This tribunal has long held that where the medical evidence is conflicting, the trial commissioner’s conclusion must stand so long as there is evidence to support it. Miller v. TVCCA, 12 Conn. Workers’ Comp. Rev. Op. 348, 1675 CRB-2-93-3 (July 29, 1994); Dusto v. Rogers Corp., 12 Conn. Workers’ Comp. Rev. Op. 80, 1496 CRB-1-92-8 (Feb. 4, 1994); Pulcinella v. Prudential Insurance Company, 10 Conn. Workers’ Comp. Rev. Op. 251, 1236 CRD-6-91-5 (Jan. 11, 1993). Moreover, this board “may not disturb the commissioner’s conclusions which are dependent on the weight and credibility accorded the evidence.” Miller, supra, at 349.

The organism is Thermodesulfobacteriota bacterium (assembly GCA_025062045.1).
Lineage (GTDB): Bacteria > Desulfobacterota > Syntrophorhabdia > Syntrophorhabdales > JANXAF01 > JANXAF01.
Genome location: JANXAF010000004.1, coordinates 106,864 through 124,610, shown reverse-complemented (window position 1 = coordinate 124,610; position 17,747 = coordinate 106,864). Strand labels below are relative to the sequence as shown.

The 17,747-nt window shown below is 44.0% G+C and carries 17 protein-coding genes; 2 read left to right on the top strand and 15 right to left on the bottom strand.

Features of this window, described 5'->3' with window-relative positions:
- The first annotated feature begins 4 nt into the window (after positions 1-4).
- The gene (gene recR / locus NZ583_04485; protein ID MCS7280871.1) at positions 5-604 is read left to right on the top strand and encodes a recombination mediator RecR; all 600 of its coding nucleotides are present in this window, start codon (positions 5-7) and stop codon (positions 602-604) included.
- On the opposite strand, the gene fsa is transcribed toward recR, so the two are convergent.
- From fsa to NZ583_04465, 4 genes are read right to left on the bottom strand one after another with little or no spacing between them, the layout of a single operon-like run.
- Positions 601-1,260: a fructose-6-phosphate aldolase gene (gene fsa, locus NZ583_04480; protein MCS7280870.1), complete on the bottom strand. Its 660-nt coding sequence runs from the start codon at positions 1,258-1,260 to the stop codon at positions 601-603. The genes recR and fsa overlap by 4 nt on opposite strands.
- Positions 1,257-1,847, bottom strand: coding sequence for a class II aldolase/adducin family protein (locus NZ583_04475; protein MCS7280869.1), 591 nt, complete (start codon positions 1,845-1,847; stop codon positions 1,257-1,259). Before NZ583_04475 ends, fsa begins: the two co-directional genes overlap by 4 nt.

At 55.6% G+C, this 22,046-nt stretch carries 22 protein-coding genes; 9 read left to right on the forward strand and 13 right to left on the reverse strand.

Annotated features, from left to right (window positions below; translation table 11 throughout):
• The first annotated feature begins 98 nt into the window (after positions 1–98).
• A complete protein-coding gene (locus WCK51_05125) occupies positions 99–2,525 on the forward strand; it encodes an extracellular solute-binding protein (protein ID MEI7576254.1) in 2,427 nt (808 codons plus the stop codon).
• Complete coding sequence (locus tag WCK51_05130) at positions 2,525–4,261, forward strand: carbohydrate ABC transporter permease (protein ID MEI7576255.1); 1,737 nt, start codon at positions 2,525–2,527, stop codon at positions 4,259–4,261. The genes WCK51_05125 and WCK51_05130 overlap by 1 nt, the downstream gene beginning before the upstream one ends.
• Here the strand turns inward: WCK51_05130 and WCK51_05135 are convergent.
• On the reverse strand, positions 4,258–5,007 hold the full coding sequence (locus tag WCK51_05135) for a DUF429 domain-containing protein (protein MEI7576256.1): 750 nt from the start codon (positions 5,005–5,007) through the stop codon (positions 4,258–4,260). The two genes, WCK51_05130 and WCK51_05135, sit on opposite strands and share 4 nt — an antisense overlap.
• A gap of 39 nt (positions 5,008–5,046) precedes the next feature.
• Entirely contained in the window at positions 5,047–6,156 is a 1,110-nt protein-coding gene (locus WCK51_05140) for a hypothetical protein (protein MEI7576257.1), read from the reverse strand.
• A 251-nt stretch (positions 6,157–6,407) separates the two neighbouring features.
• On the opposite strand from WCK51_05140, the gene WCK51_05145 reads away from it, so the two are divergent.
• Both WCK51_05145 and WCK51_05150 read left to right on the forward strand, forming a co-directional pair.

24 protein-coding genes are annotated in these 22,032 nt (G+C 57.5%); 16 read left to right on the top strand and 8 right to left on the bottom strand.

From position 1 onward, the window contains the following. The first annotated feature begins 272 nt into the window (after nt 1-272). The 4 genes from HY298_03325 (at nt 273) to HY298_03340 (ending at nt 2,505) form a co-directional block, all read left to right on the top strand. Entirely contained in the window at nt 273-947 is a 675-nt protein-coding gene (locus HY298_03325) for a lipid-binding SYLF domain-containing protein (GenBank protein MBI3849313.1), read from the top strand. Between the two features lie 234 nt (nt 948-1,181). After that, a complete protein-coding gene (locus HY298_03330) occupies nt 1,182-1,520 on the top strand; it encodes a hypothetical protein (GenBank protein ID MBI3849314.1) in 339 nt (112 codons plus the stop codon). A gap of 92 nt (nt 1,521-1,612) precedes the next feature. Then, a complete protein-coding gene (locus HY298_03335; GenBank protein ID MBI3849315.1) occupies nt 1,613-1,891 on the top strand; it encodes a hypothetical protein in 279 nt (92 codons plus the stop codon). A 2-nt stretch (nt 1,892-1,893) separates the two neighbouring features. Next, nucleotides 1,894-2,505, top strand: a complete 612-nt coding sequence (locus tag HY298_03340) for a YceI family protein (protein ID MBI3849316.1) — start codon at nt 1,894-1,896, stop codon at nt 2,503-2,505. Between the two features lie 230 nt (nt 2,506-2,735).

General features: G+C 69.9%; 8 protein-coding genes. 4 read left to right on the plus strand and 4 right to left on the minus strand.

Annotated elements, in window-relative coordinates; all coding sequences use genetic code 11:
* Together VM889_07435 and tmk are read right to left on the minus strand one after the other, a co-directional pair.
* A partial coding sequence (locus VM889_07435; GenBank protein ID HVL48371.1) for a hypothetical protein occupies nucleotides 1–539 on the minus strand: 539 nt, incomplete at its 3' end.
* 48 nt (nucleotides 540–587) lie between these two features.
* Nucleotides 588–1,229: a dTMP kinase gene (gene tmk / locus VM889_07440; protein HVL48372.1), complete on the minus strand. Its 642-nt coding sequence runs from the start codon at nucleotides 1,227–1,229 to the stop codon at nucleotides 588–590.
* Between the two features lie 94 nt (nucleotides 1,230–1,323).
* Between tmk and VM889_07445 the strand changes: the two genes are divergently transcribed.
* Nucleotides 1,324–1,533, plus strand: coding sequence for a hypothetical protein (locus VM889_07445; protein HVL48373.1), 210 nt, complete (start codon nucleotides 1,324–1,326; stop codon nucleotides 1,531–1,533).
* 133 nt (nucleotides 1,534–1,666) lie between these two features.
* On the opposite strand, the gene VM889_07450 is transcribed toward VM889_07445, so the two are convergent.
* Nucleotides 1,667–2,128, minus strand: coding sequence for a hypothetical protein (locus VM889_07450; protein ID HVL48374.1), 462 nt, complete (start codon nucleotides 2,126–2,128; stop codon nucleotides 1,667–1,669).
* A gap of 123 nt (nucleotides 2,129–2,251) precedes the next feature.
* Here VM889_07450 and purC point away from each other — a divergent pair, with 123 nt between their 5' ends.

In his appeal, the claimant urges us to find that the claimant’s exposure to asbestos during his employment was a substantial cause of his lung cancer. In support of this contention, the claimant relies upon Dr. Godar’s deposition testimony. However, the trial commissioner set forth in his opinion that (1) the only medical evidence presented by the claimant regarding the causation of his cancer and his workplace exposure to asbestos was a deposition of Dr. Godar; (2) Dr. Godar was never a treating physician, and never saw the claimant until after his lung had been removed; (3) Dr. Godar was retained by the claimant’s attorney only after all of the claimant’s treating physicians failed to establish the medical causation necessary to support his claim; and (4) Dr. Godar opined that the claimant’s smoking was the major cause of his cancer. Thus, the commissioner’s determination that the claimant’s exposure to asbestos was not a substantial cause of his cancer was clearly based upon the weight which he accorded the testimony of Dr. Godar. We will not disturb such a determination. Colucci v. Mattatuck Manufacturing Co., 9 Conn. Workers’ Comp. Rev. Op. 234, 1000 CRD-5-90-4 (Oct. 30, 1991).